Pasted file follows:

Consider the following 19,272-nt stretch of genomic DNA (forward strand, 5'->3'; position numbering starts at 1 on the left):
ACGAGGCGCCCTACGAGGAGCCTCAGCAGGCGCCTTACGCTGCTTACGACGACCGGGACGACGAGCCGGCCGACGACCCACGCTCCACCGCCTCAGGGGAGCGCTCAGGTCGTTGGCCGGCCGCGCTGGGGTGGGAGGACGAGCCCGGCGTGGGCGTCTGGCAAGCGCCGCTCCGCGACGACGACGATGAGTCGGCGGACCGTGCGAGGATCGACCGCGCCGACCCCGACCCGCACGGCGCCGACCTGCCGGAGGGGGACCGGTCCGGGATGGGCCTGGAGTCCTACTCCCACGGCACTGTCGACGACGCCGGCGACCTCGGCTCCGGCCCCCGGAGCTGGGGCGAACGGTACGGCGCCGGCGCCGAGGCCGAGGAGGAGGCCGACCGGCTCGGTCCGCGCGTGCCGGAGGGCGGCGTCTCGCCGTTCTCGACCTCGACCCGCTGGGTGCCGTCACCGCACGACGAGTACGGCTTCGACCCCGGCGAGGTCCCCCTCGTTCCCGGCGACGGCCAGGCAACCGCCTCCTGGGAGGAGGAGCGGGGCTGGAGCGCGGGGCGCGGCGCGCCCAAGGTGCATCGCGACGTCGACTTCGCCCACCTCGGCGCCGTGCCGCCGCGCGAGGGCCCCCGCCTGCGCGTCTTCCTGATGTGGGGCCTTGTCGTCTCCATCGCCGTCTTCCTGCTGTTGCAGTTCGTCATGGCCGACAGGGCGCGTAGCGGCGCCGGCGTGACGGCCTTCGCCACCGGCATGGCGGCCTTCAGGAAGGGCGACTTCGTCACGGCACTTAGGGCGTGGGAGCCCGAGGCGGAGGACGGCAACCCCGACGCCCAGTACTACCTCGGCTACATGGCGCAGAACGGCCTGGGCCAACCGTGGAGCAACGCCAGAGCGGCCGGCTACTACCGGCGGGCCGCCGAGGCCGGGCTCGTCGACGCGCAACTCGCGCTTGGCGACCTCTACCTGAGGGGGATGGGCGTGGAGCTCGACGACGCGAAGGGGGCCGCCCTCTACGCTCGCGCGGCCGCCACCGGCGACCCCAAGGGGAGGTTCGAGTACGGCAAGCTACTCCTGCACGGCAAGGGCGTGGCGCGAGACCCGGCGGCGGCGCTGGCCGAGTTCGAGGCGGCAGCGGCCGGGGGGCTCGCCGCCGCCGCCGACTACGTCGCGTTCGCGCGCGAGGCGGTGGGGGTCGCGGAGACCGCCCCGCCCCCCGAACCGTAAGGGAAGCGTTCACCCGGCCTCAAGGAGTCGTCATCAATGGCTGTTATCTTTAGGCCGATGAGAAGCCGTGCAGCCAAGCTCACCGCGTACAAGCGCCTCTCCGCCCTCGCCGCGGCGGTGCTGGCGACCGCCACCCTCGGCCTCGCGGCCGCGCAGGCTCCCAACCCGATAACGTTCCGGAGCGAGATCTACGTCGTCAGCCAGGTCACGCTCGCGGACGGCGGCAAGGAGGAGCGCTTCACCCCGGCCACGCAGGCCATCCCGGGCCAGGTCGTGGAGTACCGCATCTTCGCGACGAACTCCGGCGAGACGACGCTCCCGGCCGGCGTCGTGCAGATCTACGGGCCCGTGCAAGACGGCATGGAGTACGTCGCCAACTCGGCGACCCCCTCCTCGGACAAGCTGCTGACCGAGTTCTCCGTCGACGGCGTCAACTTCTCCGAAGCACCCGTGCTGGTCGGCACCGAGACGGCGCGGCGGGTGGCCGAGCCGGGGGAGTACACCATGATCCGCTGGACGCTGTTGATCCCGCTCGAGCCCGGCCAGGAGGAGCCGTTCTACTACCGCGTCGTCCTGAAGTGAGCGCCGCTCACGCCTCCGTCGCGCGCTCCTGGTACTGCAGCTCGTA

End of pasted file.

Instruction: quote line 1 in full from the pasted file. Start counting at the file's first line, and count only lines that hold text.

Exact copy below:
Consider the following 19,272-nt stretch of genomic DNA (forward strand, 5'->3'; position numbering starts at 1 on the left):